"Debbie Does Dallas," based on the same script as the infamous '70s porn classic, is an experiment that didn't work, resulting in a play that shows what's left when you take the sex out of a porn film.
By FRANK VIGORITO
(Originally reviewed at the 2001 New York Fringe Festival)
What would happen if a classic porn film were stripped of its hardcore sex scenes and turned into an off-off-Broadway play? My local neighborhood pornographer could answer that easily enough: "No sex? What's the point?"
The sold-out crowd at "Debbie Does Dallas" this Friday, opening night of the 2001 New York International Fringe Festival, was hoping the question would lead to a more interesting set of issues. Irony, for example. Perhaps, a very tongue-in-cheek look at the banality of porn scripts? Perhaps something humorous and titillating? All of these could have been expected, given the sensational and highly talked-about concept of the play, but the resulting performance leaves me wondering if the idea ever had a chance.
|DEBBIE DOES DALLAS|
|Directed by: Brock Enright.|
Produced by: Susan L. Schwartz.
Cast: Susan L. Schwartz, Tonya Canada, Jonathan Hyland, Marian Heller,
Renata Hinrichs, Theodore Bouloukos II, Tim Beemer, Matthew Armstrong,
Gary Widlund, Theresa Young, Bryant MacMillan, Adam Chandler, Ross Steeves,
Jill Madeo, Ariel Sheldon..
Related links: Official site
|Jane Street Theater|
113 Jane St.
Oct. 9, 2002 - Feb. 15, 2003
| RELATED ARTICLES|
Fringe Festival 2001|
21 Dog Years
Debbie Does Dallas
The Elephant Man: The Musical
Fuck You or Dead Pee Holes
Gene de Tueur
L'Hiver Sous la Table
Jim Carroll's The Basketball Diaries
A Piece of My Heart
Two Girls from Vermont
Break the Floor
Other Fringe Festivals
Debbie's plot and script are word-for-word faithful to the original 1978 film starring Bambi Woods. A little pleasant research also shows that some of the actors in the stage play physically resembled and acted exactly like the characters from the movie (Debbie, Lisa, and Mr. Greenfield most notably). But that's where the similarities ended, so it seems a careful re-creation was not what the producer and conceptualist, Susan L. Schwartz, had in mind.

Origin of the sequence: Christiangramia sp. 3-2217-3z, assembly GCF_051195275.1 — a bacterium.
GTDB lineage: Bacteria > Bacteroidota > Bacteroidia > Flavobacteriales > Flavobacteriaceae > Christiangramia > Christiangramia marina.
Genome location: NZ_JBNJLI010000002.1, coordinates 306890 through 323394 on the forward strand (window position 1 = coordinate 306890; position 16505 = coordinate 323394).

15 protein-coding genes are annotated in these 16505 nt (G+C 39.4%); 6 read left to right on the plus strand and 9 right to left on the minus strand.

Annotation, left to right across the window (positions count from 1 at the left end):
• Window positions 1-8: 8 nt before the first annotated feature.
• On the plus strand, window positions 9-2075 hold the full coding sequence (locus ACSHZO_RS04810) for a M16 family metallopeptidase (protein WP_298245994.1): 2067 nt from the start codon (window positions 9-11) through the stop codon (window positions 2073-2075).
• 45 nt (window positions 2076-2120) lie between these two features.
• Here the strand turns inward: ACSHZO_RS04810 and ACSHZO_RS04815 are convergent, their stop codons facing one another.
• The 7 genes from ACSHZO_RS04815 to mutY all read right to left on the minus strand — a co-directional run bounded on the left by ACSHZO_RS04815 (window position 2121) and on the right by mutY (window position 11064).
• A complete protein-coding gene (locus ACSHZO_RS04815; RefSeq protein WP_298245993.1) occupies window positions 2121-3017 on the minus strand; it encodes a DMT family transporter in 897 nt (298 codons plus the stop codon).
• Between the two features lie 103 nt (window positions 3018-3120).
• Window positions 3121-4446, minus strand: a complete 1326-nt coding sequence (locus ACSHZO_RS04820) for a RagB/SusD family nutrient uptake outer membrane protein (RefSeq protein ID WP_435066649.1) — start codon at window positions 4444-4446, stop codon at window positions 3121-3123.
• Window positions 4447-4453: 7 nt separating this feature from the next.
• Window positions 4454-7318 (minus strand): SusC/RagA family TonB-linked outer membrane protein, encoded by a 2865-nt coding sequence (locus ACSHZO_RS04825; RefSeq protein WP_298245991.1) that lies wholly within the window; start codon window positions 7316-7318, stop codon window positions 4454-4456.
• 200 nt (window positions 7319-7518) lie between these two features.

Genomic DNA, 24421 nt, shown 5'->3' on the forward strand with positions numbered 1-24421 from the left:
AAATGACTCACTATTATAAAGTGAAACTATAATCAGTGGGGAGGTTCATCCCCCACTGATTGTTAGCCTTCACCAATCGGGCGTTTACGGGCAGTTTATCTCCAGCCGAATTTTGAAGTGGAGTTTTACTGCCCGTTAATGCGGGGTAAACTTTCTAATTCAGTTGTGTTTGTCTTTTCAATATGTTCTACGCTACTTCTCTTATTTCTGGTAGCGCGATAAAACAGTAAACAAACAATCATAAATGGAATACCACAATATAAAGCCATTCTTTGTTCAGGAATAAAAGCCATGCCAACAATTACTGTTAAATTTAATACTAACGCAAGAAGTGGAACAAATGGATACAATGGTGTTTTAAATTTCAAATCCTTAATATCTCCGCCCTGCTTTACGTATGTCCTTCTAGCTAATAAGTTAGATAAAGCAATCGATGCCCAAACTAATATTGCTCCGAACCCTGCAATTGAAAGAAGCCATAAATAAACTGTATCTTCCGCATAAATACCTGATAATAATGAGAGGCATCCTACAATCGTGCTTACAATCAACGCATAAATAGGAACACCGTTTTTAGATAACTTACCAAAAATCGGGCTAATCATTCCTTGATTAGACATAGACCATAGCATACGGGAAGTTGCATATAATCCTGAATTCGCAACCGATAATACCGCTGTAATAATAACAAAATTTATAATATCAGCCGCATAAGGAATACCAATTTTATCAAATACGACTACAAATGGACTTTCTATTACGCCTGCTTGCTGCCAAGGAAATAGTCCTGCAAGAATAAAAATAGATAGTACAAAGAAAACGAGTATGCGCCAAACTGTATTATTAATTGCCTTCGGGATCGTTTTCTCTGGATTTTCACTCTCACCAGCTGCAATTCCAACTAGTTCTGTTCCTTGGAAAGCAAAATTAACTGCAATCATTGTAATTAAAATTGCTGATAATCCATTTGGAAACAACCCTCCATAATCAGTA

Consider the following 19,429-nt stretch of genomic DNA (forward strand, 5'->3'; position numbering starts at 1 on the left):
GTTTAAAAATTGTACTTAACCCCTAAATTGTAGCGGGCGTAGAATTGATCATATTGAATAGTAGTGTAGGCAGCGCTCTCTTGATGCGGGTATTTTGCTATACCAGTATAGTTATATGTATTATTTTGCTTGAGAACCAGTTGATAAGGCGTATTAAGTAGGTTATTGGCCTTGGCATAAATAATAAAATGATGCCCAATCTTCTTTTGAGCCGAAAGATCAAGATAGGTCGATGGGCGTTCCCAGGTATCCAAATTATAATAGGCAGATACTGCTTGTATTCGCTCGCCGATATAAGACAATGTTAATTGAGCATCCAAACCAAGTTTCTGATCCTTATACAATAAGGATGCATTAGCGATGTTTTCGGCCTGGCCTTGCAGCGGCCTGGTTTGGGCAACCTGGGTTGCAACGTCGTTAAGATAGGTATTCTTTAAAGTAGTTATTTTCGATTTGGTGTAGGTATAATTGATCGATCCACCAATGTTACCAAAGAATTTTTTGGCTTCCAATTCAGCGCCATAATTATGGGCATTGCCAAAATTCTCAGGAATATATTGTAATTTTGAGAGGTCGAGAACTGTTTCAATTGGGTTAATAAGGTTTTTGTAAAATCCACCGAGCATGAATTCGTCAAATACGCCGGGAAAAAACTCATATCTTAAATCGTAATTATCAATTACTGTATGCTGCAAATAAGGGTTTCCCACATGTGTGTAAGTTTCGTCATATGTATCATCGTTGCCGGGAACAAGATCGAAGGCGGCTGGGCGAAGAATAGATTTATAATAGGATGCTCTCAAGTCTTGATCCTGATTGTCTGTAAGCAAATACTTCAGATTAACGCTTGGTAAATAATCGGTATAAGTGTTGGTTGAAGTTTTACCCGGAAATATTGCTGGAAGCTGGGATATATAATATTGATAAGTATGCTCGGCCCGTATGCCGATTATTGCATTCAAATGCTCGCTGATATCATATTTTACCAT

Entertaining theater must not have been a priority either, because what makes the film version at all bearable, is of course, the sex scenes, which occupy the largest proportion of screen time. In the stage play, the actors take great pains to reveal no, I repeat, no nudity, and the simulated sex on stage is about as stimulating as taking a Dramamine. One wonders if the no-nudity rule was extended to exclude enjoyment of sex on stage altogether; the opening to Sondheim's "Passion" was more erotic than anything in this show.
Eliminating the drawn-out sex scenes from the stage play also creates a timing problem. Scene changes, complete with the exchange of painted flats and props brought in by stage hands, seemingly occur about every 30 seconds. To try and make up for the gaps, staged musical interludes were used to introduce a few scenes, but no matter how catchy the tunes (and the soundtrack was very good), these moments come across as pure filler. Essentially, the play moves from one pointless scene of dialogue to the next, with the audience left waiting for something to look forward to, but that moment never arrives, unless you consider the final curtain.
Its not unusual to see racy simulated sex scenes on the off-Broadway stage these days, so it would seem that Debbie Does Dallas could have used the freedom afforded by a Downtown New York crowd to make the play something more than undead porn plot. While my neighborhood pornographer and I rarely agree on the higher arts of theater and film, his blind analysis on this production was right on target. No point.
|AUGUST 14, 2001|
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Reader comments on Debbie Does Dallas:
oh yah from harry johnson, Feb 27, 2004
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